Survival, as well, divided out by chemo-treatment-free interval. In those with the shorter chemo-treatment-free-interval, in dark blue here we can see that there is disease activity but survival is only five months. For those with the chemo-treatment-free interval that is longer, their survival is almost a year. The adverse events are mostly in-line with the mechanism of action of an alkylating agent, and as you can see hematologic toxicity is quite common. Then other things, like fatigue and nausea, are mostly low grade that we expect with chemotherapeutic.

Lurbinectedin has also been studied in a randomized phase three study. Here, the design was the combination of lurbinectedin and at a lower dose combined with doxorubicin. This combination was chosen based on preclinical synergy data, but it did come at the expense of reducing that lurbinectedin dose. Something that I'm going to come back to in a moment. These were randomized against dealer's choice of topotecan or CAV with a primary endpoint of survival. We know by press release that this was a negative study, survival was not improved, and we look forward to seeing presentations or publications of more detailed data. In explaining the nature of the failure, the best hypothesis out there, and I believe it to be true based on some data presented at World Lung, was that this was really about dose.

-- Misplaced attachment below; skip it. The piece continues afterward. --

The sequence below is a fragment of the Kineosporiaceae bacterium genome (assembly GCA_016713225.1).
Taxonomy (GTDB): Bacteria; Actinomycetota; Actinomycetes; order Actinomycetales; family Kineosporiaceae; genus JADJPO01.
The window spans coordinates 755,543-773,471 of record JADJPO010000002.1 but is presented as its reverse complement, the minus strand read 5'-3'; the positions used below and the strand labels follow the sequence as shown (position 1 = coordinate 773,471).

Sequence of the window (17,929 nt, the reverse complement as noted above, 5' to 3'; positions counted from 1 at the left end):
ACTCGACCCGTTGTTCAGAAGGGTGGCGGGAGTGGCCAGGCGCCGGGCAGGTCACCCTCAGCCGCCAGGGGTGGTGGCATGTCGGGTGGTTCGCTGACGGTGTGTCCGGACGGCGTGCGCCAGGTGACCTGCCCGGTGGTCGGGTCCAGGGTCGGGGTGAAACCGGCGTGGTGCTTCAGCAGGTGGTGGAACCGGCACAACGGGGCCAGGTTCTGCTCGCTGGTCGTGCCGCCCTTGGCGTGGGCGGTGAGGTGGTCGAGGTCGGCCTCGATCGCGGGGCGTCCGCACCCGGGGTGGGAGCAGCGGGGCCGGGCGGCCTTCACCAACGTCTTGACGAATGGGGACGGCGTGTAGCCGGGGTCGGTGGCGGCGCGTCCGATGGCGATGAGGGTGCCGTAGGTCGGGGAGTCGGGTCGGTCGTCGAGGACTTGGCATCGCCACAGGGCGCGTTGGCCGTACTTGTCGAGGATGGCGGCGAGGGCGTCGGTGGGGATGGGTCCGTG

It turns out that if you look at AUC (area under curve) exposure of lurbinectedin, there's a sigmoidal shape on a curve of response rate versus exposure. So, it may be very important for the drug to be active to get to an adequate exposure. At the higher dose, the drug does remain approved as a single agent. In my clinical practice for a patient who wants next line therapy and who is not a candidate for, or does it want a clinical trial is, is my preferred agent.